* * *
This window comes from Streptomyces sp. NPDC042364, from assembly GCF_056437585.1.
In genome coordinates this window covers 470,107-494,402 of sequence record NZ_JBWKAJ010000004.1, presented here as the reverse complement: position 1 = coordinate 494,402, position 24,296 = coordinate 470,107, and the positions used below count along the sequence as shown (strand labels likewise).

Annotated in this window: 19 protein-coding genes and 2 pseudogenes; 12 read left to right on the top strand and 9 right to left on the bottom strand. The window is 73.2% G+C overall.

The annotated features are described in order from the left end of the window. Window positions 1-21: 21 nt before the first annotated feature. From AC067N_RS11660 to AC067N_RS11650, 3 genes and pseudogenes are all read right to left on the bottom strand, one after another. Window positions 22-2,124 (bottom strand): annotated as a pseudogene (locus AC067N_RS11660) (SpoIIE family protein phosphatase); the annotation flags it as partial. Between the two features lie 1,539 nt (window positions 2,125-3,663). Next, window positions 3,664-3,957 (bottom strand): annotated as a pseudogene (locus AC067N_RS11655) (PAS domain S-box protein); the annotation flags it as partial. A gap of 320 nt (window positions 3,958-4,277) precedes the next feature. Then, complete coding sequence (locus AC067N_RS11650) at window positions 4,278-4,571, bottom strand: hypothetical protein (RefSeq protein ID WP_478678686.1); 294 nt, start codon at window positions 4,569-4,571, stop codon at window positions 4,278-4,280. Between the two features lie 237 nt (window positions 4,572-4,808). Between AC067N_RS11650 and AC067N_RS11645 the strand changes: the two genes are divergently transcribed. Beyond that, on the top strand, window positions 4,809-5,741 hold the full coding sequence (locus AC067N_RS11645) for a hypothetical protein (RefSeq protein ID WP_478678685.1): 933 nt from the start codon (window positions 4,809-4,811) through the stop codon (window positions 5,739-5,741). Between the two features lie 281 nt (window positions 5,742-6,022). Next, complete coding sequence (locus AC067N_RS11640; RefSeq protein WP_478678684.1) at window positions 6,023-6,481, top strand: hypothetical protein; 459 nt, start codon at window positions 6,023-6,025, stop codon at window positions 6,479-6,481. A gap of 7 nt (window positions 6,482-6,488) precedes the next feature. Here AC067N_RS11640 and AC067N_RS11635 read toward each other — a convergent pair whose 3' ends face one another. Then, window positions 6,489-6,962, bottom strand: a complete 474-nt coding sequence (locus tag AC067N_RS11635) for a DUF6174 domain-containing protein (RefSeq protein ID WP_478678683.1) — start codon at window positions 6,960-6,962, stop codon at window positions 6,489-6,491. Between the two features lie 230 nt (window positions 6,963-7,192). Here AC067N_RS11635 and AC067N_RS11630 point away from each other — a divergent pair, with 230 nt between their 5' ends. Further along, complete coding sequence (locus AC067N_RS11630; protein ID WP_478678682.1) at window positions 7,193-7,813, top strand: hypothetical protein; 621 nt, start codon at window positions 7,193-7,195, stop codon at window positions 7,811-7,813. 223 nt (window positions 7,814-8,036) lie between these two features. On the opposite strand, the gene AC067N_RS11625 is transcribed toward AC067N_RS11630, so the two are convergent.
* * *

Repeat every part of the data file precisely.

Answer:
This window comes from Streptomyces sp. NPDC042364, from assembly GCF_056437585.1.
In genome coordinates this window covers 470,107-494,402 of sequence record NZ_JBWKAJ010000004.1, presented here as the reverse complement: position 1 = coordinate 494,402, position 24,296 = coordinate 470,107, and the positions used below count along the sequence as shown (strand labels likewise).

Annotated in this window: 19 protein-coding genes and 2 pseudogenes; 12 read left to right on the top strand and 9 right to left on the bottom strand. The window is 73.2% G+C overall.

The annotated features are described in order from the left end of the window. Window positions 1-21: 21 nt before the first annotated feature. From AC067N_RS11660 to AC067N_RS11650, 3 genes and pseudogenes are all read right to left on the bottom strand, one after another. Window positions 22-2,124 (bottom strand): annotated as a pseudogene (locus AC067N_RS11660) (SpoIIE family protein phosphatase); the annotation flags it as partial. Between the two features lie 1,539 nt (window positions 2,125-3,663). Next, window positions 3,664-3,957 (bottom strand): annotated as a pseudogene (locus AC067N_RS11655) (PAS domain S-box protein); the annotation flags it as partial. A gap of 320 nt (window positions 3,958-4,277) precedes the next feature. Then, complete coding sequence (locus AC067N_RS11650) at window positions 4,278-4,571, bottom strand: hypothetical protein (RefSeq protein ID WP_478678686.1); 294 nt, start codon at window positions 4,569-4,571, stop codon at window positions 4,278-4,280. Between the two features lie 237 nt (window positions 4,572-4,808). Between AC067N_RS11650 and AC067N_RS11645 the strand changes: the two genes are divergently transcribed. Beyond that, on the top strand, window positions 4,809-5,741 hold the full coding sequence (locus AC067N_RS11645) for a hypothetical protein (RefSeq protein ID WP_478678685.1): 933 nt from the start codon (window positions 4,809-4,811) through the stop codon (window positions 5,739-5,741). Between the two features lie 281 nt (window positions 5,742-6,022). Next, complete coding sequence (locus AC067N_RS11640; RefSeq protein WP_478678684.1) at window positions 6,023-6,481, top strand: hypothetical protein; 459 nt, start codon at window positions 6,023-6,025, stop codon at window positions 6,479-6,481. A gap of 7 nt (window positions 6,482-6,488) precedes the next feature. Here AC067N_RS11640 and AC067N_RS11635 read toward each other — a convergent pair whose 3' ends face one another. Then, window positions 6,489-6,962, bottom strand: a complete 474-nt coding sequence (locus tag AC067N_RS11635) for a DUF6174 domain-containing protein (RefSeq protein ID WP_478678683.1) — start codon at window positions 6,960-6,962, stop codon at window positions 6,489-6,491. Between the two features lie 230 nt (window positions 6,963-7,192). Here AC067N_RS11635 and AC067N_RS11630 point away from each other — a divergent pair, with 230 nt between their 5' ends. Further along, complete coding sequence (locus AC067N_RS11630; protein ID WP_478678682.1) at window positions 7,193-7,813, top strand: hypothetical protein; 621 nt, start codon at window positions 7,193-7,195, stop codon at window positions 7,811-7,813. 223 nt (window positions 7,814-8,036) lie between these two features. On the opposite strand, the gene AC067N_RS11625 is transcribed toward AC067N_RS11630, so the two are convergent.